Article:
Lego builds its base with girls

A cross-country mall tour orchestrated by Toronto-based BStreet helped launch the toy co's new female-focused Friends line.
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Lego is wrapping up a cross-country tour, which introduced its new product line, Friends, to malls across Canada, and invited young girls to build part of a giant brick city.

The Lego Friends Tour attracted more than 3,400 girls (as of press time) to play and bring the mini city, called Heartlake, to life, says Sam Kashani, assistant marketing manager, Lego.
“Once you get the product in [the girls’] hands, they build,” he says. “And once they build, they really just want to be a part of Heartlake City.”

The campaign, by Toronto-based BStreet, ran from mid-February until end of March, and was supported by TV, in-store promotions and digital, including online games for girls such as digital block-cake building or house construction and decorating. The microsite, LegoFriendsCanada.ca, also includes contests, videos and backstories for the new characters.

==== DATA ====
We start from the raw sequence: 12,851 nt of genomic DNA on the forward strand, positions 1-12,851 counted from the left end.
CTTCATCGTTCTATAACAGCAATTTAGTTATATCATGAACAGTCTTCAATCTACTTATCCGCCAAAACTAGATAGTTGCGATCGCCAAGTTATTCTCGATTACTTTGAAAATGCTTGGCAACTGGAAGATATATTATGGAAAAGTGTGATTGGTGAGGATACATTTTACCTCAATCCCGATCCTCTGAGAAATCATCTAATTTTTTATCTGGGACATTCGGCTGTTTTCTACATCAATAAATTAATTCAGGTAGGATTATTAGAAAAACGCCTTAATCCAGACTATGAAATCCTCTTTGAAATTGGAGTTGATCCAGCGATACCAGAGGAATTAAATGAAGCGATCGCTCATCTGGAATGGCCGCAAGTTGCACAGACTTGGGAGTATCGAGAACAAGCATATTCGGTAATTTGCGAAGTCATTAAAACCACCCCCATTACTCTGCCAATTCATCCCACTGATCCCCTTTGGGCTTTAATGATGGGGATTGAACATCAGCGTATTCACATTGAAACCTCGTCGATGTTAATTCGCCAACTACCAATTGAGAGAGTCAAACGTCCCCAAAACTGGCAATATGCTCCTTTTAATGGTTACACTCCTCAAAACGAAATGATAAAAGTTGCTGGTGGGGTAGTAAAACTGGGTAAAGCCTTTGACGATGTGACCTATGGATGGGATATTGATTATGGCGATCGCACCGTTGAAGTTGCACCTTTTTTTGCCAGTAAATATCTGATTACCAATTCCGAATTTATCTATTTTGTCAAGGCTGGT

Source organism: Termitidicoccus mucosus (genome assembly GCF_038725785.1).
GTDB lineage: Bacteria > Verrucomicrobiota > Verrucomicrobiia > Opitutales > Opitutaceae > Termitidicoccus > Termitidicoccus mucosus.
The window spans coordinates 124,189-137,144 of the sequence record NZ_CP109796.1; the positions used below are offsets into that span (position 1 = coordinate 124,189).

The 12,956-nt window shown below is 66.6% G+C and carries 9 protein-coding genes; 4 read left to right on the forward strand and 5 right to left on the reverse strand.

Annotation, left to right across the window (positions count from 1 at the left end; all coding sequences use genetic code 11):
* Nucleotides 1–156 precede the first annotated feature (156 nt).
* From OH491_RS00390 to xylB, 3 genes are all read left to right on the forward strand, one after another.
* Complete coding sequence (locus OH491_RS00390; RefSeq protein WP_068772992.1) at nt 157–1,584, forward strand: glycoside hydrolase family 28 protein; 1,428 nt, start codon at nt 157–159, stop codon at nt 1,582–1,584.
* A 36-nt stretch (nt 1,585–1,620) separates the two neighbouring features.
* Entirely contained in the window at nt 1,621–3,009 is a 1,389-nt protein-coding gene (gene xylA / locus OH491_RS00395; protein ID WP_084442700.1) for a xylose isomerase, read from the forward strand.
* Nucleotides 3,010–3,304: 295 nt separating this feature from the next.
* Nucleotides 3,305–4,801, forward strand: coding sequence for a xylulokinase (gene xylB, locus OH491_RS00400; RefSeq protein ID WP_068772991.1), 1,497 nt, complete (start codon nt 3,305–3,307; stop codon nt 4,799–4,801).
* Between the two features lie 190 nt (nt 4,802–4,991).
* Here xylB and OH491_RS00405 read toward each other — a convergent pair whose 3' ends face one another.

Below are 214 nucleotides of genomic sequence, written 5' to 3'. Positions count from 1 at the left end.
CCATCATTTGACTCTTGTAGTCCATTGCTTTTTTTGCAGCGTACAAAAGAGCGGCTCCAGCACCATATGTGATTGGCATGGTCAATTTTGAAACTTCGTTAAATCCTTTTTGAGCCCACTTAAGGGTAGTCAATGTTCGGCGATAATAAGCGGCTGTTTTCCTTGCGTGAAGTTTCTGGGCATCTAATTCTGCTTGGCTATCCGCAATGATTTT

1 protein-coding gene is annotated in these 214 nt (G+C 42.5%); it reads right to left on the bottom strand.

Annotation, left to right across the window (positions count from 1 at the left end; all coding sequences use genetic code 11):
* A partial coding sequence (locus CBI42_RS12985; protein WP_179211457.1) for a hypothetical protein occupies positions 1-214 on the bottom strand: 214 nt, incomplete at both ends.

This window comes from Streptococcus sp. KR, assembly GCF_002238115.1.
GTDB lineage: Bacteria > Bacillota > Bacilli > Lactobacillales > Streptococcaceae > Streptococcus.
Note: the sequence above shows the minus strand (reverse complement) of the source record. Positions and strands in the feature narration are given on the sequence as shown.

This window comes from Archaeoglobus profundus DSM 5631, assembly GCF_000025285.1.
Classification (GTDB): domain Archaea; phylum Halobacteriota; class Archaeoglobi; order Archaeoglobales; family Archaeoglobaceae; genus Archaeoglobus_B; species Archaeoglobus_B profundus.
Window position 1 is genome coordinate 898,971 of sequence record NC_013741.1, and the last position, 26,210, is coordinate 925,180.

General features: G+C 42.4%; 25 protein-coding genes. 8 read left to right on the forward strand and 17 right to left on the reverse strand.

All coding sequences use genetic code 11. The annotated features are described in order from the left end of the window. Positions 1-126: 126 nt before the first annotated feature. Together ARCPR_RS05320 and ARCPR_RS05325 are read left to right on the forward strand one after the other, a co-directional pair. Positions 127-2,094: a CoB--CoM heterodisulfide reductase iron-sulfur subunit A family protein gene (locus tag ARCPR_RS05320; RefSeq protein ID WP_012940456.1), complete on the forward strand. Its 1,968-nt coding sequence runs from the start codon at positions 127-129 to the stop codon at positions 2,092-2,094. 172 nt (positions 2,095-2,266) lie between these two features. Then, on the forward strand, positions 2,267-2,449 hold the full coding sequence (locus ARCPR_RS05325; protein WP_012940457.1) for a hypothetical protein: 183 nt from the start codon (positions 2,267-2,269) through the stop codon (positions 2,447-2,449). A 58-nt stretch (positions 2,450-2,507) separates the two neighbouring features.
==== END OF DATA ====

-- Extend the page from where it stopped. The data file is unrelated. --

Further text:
The new product, launched in January, is a result of four years of research and more than 3,500 interviews with girls and their mothers worldwide. Lego learned that boys and girls fundamentally play differently with the bricks. Girls wanted to see themselves in the miniature Lego characters and be part of the story. The fun they had building was creating worlds in which they could role-play, says Kashani.

“A lot of girls tell us ‘I want to shrink down and be a part of it,’” he says.

While the new line specifically targets girls, with brighter colours and more doll-like characters to choose from, the dolls haven’t quite crossed over into Barbie territory; they still click into place, have the iconic clawed hands, and the emphasis remains on building with the bricks. But now the dolls are more visually appealing with brighter faces and less brick-like torsos. This has caused some concern that the dolls perpetuate sexist stereotypes, but despite the controversy, sales for the product have doubled initial expectations, says Kashani.

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